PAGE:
fulfill one of the association's missions to promote
the Philippine culture, develop and enhance the participation
of the youth in learning the Philippine customs and
traditions, the association has formed cultural dance
groups for the youth as part of its Youth Development
Program (YDP). The youth cultural dance group performs
at the association's events and in the community as
ambassadors of goodwill. They also serve as an inspiration
to the young FIL-AM generation to learn their roots
in artistic and enjoyable way. They believe that through
their dance, they can spread goodwill to the community
and be instrumental to the good causes of the organization.
MAGLALATIK(Choreography by Edwin Gombio)
Conrad Giles Jr.
This mock-war dance, originating from the Spanish Regime,
depicts a fight between the Moros and the Christians
over the prized latik, or coconut meat residue. This
dance, originally performed in Biñan, Laguna,
is also performed as a tribute to the patron saint of
farmers, San Isidro de Labrador. Maglalatik is a four-part
performance: the palipasan and the baligtaranshowing
the intense combat, and the paseo and the escaramusa,
the reconciliation. The Moros of this dance usually
wear red trousers, while the Christians don blue trousers.
All of the men use harnesses of coconut shells positioned
on their backs, chests, hips, and thighs.
(Choreography by Toni Lime)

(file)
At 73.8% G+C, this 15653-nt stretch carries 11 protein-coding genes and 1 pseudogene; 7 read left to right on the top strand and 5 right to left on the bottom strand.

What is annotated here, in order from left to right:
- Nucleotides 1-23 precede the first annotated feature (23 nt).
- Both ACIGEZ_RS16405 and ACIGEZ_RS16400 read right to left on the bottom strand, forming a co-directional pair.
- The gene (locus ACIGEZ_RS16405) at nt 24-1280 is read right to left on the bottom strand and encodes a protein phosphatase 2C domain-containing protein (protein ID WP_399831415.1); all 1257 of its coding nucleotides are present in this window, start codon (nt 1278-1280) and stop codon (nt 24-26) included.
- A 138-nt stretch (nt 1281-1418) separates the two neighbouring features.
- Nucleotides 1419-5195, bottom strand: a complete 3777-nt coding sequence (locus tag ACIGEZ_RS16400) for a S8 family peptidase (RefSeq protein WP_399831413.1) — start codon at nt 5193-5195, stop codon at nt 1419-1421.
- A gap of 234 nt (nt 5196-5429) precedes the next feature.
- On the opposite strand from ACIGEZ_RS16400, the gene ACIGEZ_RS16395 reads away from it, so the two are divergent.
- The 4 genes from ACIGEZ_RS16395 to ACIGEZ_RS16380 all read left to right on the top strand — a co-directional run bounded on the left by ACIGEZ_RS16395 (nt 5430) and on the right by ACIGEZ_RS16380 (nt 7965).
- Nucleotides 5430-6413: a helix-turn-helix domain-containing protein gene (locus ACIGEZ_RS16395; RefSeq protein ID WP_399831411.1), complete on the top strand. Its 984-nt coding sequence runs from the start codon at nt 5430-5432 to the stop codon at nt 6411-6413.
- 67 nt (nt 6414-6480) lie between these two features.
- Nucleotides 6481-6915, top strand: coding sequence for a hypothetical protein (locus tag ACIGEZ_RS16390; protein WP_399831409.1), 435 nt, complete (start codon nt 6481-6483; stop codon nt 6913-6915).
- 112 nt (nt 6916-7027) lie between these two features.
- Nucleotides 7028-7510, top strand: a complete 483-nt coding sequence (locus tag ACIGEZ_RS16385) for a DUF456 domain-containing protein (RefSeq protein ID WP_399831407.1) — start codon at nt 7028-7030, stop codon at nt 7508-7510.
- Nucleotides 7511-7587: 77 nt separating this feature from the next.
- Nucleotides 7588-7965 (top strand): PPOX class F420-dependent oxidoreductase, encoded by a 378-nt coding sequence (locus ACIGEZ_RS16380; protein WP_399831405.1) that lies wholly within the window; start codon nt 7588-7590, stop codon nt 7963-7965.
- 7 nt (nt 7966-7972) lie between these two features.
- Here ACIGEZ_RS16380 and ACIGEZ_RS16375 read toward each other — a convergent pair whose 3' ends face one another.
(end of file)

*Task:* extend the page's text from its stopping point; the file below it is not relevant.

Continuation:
Kapiil sa Munsala is a Maranao scarf dance in Lanao
province. The Kapiil sa Munsala maybe performed as a
solo or a group dance. The dancer/s are equipped with
two big and colorful scarves which delicately manipulated
in numerous patters. The dance is marked with the dancers'
static poses, sudden wrist flicks and graceful hip-sways.
This dance is usually performed only by females but
in their absence, males may also dance it. The Kapiil
sa Munsala is very similar to the execution of other
Maranao dances like the Asik and the Aparet. All three
dances are danced during Maranao festivities or on welcoming
guests or dignitaries. It is notable there a lot Maranao
scarf dances like the Kapiil sa Munsala. Very popular
are the Katsudoratan (also spelled Kzadoratan), Kakini-kini
remarkable of its stylized walk, and the Kasanduayan.
by Toni Lime)
The Janggay or 'Igal Janggay" is one Badjao dance
that is performed to the tradition of the Pangalay.
Pangalay being a predominant dance form favorite among
the gentle people of the Sulu archipelago.
refers to metal fingernails or claws that the dancers
wear on their hands as the sinuous movements of pangalay
figures are executed. The janggay is supposed to enhance
or magnify the dancer's hand twists and wrist flicks
because it serves like a sort of an extension.
BANGKO (Choreography by Mark Jones)
Sayaw sa Bangko or Sayaw ed Tapew ng Bangko is a folk
dance from Pangasinan, a province from the northern
Philippines. Performers dance on wooden benches, changing
places with each other and at times jumping on and off
(Choreography by Tony Lime)
Singkíl originated from the Maranao people who
inhabit the shores of Lake Lanao. It is derived from
a story in theDarangen, the Maranao interpretation of
the ancient Indian epic, the Ramayana. The name of the
dance itself means "to entangle the feet with disturbing
objects such as vines or anything in your path".
It is a popular dance performed during celebrations
and other festive entertainment. Originally only women,
particularly royalty, danced the Singkíl, which
serves as either a conscious or unconscious advertisement
to potential suitors.
Jota Moncadeña(Choreograph by Aber Gavino)
La Jota Moncadeña is adapted by the Filipinos
from an old Spanish dance. It's a combination of Spanish
and Ilocano dance steps set to Spanish music and castanets.
A more solemn version of this dance is sometimes used
to accompany a funeral procession, but it is also performed